Who Am I Making This For?

I watched Andrei Tarkovsky’s Stalker the other night and afterward I decided to do a little research.

Stalker_Andrei_TarkovskyAccording to Wikipedia, “The film contains not more than 142 shots in 163 minutes with an average shot length of almost one minute and many shots lasting for more than four minutes.”

I don’t know how accurate that is, but it’s close enough for you to get the idea. Some might say Stalker is boring and slow. I’d say it’s demanding and meditative.

“Officials at Goskino [kind of the Soviet cinema police] were critical of the film, on being told that the film should be faster and more dynamic, Tarkovksy replied: ‘the film needs to be slower and duller at the start so that the viewers who walked into the wrong theatre have time to leave before the main action starts.’

“The Goskino representative then explained that he was trying to give the point of view of the audience. Tarkovsky supposedly retorted: ‘I am only interested in the views of two people: one is called Bresson and one called Bergman.’”

This made me wonder: Who am I making A Life’s Work for?

The more I reflected on this very big question (and just to be clear, this is a different question than why am I making A Life’s Work), the more answers I came up with. This film was born from grief, so in a certain way I’m making it for the people I’m grieving. It is to honor them, it is an offering to them.

But honoring and offering is as much an act for the living as for the dead, and so clearly I’m making this film for me. Asking Tarter, Darden, Soleri, and the Milarchs,  “What’s it all about?” is a way for me to process the deaths of the people dear to me.

I’m also making it for you. Yeah, you. I want A Life’s Work to be seen somewhere other than my living room and by someone other than me. I want you to see it and be moved by it. I want you to enjoy it and carry it with you for a while. I’m trying to impress you, to woo you.

So “you,” are you part of a demographic that I’m targeting? Not really. But I’m aware that the film is, as the saying goes, for anyone, but not for everyone. I think people who enjoy documentaries will enjoy A Life’s Work. I think people interested in the environment, gospel music, space, or architecture will find something in this film to like.

And finally, if I can mimic Tarkovsky, I am interested in the views of Herzog, Morris, and Maysles.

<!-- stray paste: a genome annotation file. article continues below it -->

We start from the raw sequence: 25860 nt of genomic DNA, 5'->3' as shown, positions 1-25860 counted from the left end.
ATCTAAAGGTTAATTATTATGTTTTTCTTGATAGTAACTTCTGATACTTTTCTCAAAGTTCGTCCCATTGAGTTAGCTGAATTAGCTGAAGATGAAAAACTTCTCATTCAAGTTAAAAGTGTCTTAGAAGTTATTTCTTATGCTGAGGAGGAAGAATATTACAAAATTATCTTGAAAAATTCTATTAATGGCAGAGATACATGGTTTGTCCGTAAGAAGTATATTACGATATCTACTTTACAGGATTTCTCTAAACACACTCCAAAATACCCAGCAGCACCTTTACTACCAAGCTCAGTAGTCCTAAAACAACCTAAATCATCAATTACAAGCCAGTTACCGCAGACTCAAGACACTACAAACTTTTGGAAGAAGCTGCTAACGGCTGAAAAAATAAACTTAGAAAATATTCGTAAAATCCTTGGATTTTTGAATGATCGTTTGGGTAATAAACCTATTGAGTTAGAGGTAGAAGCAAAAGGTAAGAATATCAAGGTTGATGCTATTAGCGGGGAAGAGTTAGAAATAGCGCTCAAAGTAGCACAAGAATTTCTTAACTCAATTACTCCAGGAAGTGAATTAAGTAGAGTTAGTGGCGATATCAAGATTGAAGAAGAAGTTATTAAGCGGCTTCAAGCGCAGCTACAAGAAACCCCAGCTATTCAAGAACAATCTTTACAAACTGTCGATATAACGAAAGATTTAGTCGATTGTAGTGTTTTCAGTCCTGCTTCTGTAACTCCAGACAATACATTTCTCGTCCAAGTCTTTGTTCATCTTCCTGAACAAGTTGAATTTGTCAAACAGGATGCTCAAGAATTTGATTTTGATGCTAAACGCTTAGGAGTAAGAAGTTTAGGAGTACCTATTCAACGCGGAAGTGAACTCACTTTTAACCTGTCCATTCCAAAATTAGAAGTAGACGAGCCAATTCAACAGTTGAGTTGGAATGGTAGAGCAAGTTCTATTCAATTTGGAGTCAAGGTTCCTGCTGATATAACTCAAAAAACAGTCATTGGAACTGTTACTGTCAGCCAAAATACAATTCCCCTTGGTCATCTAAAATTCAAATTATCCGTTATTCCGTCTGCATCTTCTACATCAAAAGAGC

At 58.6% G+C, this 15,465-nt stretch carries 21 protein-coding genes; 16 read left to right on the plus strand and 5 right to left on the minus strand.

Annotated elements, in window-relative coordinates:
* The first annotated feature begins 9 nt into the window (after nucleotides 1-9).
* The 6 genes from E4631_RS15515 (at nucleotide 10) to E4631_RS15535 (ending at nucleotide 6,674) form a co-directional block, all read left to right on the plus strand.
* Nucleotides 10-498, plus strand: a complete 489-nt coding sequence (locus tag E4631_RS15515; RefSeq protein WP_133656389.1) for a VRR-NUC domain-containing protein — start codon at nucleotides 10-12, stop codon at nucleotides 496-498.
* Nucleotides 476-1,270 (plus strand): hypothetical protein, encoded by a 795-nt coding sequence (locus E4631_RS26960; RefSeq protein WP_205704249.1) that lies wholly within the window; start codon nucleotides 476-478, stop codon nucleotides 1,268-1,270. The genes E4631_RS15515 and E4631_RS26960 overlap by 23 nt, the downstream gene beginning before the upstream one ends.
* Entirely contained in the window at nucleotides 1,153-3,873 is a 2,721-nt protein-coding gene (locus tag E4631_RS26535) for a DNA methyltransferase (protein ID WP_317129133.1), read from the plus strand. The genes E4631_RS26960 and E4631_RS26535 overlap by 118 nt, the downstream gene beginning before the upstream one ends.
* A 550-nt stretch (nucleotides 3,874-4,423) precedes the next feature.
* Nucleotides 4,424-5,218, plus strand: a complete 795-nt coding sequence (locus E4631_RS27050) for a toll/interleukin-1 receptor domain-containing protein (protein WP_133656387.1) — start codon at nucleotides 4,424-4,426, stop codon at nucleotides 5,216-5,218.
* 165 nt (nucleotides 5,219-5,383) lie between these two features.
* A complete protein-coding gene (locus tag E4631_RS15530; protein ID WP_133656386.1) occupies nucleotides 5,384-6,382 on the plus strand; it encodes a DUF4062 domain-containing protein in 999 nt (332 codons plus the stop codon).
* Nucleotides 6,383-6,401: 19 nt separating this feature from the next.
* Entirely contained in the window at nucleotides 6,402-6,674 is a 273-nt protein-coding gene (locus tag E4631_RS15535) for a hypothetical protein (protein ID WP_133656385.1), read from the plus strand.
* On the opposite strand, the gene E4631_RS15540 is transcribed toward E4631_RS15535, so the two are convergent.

So, the things you do, who do you do them for?

2 Replies to “Who Am I Making This For?”

  1. Terrific point…vital for every artist.
    I paint for Me,my dad(dead),Paolo S, and the rest of the world, You…I feel I have something to say…not quite sure what that is, except to try to paint pics of what I feel is interesting. Try to be open with the feelings, to be truthful….
    I try to show myself, then am very happy if people like my stuff (and if they want to buy it …terrific,even better!)
    The important thing is not to do it for Money. So artists should always work at a day job they dont have to be that involved in and can leave easily !
    Btw I want to see that movie.

  2. Hi Josephine,

    Thanks for the insightful comment.

    “The important thing is not to do it for Money.”

    A few times when I’ve exhibited my films, a person has come up to me and said, “My child wants to become a filmmaker. Do you have any advice?”

    I tell them if their children want to do it because they think they’re going to make a lot of money, tell them to do something else, because there are a lot easier ways to make a lot of money. (I won’t go into why this myth is perpetuated.) The only reason to go into filmmaking is because you love it and can’t imagine doing anything else. I think this could (should!) be said about many things, in the arts and outside of the arts.

    Thanks for reading. Hope to see you around these parts again soon.

    And if you do watch Stalker, let me know what you think of it.

    Best,
    David

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